To describe the Computerized Obstetrics and Gynecology Automated Learning Anaalysis (KOALAtrade mark), a multicentre, Internet-based learning portfolio and to determine its effects on residents' perception of their self-directed learning abilities.
The KOALA programme allows residents to record their obstetrical, surgical, ultrasound, and ambulatory patient encounters and to document critical incidents of learning or elements of surprise that arose during these encounters. By prompting the student to reflect on these learning experiences, KOALA encourages residents to articulate questions which can be directly pursued through hypertext links to evidence-based literature. Four Canadian residency training programmes participated in the pilot project, from February to May 1997, using a dynamic relational database with a central server. All participants completed the Self-directed Learning Readiness Scale and a learning habits questionnaire. The impact of the KOALA programme on residents' perception of their self-directed learning abilities was measured by comparing KOALA-naive schools (schools 2, 3, and 4) with school 1 (exposed to the KOALA prototype for 1 year). Ordered variables were compared using the Mann-Whitney U test and continuous variables with the Student t test (statistical significance P
PubMed ID
10792690 View in PubMed
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Anorexigens and pulmonary hypertension in the United States: results from the surveillance of North American pulmonary hypertension.

https://arctichealth.org/en/permalink/ahliterature199216
Source
Chest. 2000 Mar;117(3):870-4
Publication Type
Article
Date
Mar-2000
Author
S. Rich
L. Rubin
A M Walker
S. Schneeweiss
L. Abenhaim
Author Affiliation
Section of Cardiology, Rush Medical College, Chicago, IL 60612-3824, srich@rush.edu
Source
Chest. 2000 Mar;117(3):870-4
Date
Mar-2000
Language
English
Publication Type
Article
Keywords
Adult
Aged
Amphetamines - adverse effects - therapeutic use
Appetite Depressants - adverse effects - therapeutic use
Canada - epidemiology
Causality
Cross-Sectional Studies
Female
Fenfluramine - adverse effects - therapeutic use
Humans
Hypertension, Pulmonary - chemically induced - epidemiology
Incidence
Male
Middle Aged
Phentermine - adverse effects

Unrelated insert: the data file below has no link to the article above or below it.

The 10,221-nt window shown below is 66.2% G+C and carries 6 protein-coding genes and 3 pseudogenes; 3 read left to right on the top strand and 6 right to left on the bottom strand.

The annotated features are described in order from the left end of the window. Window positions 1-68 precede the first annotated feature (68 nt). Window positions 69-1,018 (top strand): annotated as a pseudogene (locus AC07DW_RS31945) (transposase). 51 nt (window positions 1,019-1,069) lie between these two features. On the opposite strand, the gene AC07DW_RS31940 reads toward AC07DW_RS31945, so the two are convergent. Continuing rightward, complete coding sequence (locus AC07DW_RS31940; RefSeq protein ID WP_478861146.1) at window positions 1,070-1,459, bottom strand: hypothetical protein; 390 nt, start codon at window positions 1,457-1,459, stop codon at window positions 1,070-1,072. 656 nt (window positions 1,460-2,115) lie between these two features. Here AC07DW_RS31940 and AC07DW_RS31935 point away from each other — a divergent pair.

Population Surveillance
Prospective Studies
Risk factors
United States - epidemiology
Abstract
The use of appetite suppressants in Europe has been associated with the development of primary pulmonary hypertension (PPH). Recently, fenfluramine appetite suppressants became widely used in the United States but were withdrawn in September 1997 because of concerns over adverse effects.
We conducted a prospective surveillance study on patients diagnosed with pulmonary hypertension at 12 large referral centers in North America. Data collected on patients seen from September 1, 1996, to December 31, 1997, included the cause of the pulmonary hypertension and its severity. Patients with no identifiable cause of pulmonary hypertension were classed as PPH. A history of drug exposure also was taken with special attention on the use of antidepressants, anorexigens, and amphetamines.
Five hundred seventy-nine patients were studied, 205 with PPH and 374 with pulmonary hypertension from other causes (secondary pulmonary hypertension [SPH]). The use of anorexigens was common in both groups. However, of the medications surveyed, only the fenfluramines had a significant preferential association with PPH as compared with SPH (adjusted odds ratio for use > 6 months, 7.5; 95% confidence interval, 1.7 to 32.4). The association was stronger with longer duration of use when compared to shorter duration of use and was more pronounced in recent users than in remote users. An unexpectedly high (11.4%) number of patients with SPH had used anorexigens.
The magnitude of the association with PPH, the increase of association with increasing duration of use, and the specificity for fenfluramines are consistent with previous studies indicating that fenfluramines are causally related to PPH. The high prevalence of anorexigen use in patients with SPH also raises the possibility that these drugs precipitate pulmonary hypertension in patients with underlying conditions associated with SPH.
Notes
Comment In: Chest. 2000 Nov;118(5):1516-711083718
PubMed ID
10713017 View in PubMed
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An outbreak of cutaneous aspergillosis in a tertiary-care hospital.

https://arctichealth.org/en/permalink/ahliterature212513
Source
Infect Control Hosp Epidemiol. 1996 Mar;17(3):170-2
Publication Type
Article
Date
Mar-1996
Author
E A Bryce
M. Walker
S. Scharf
A T Lim
A. Walsh
N. Sharp
J A Smith
Author Affiliation
Division of Medical Microbiology, Vancouver Hospital, British Columbia, Canada.
Source
Infect Control Hosp Epidemiol. 1996 Mar;17(3):170-2
Date
Mar-1996
Language
English
Publication Type
Article
Keywords
Adult
Aspergillosis - epidemiology - prevention & control
Bandages
British Columbia - epidemiology
Dermatomycoses - epidemiology - prevention & control
Disease Outbreaks - prevention & control
Facility Design and Construction
Hospitals - statistics & numerical data
Humans
Population Surveillance - methods
Product Packaging
Retrospective Studies
Wound Infection - epidemiology - prevention & control
Abstract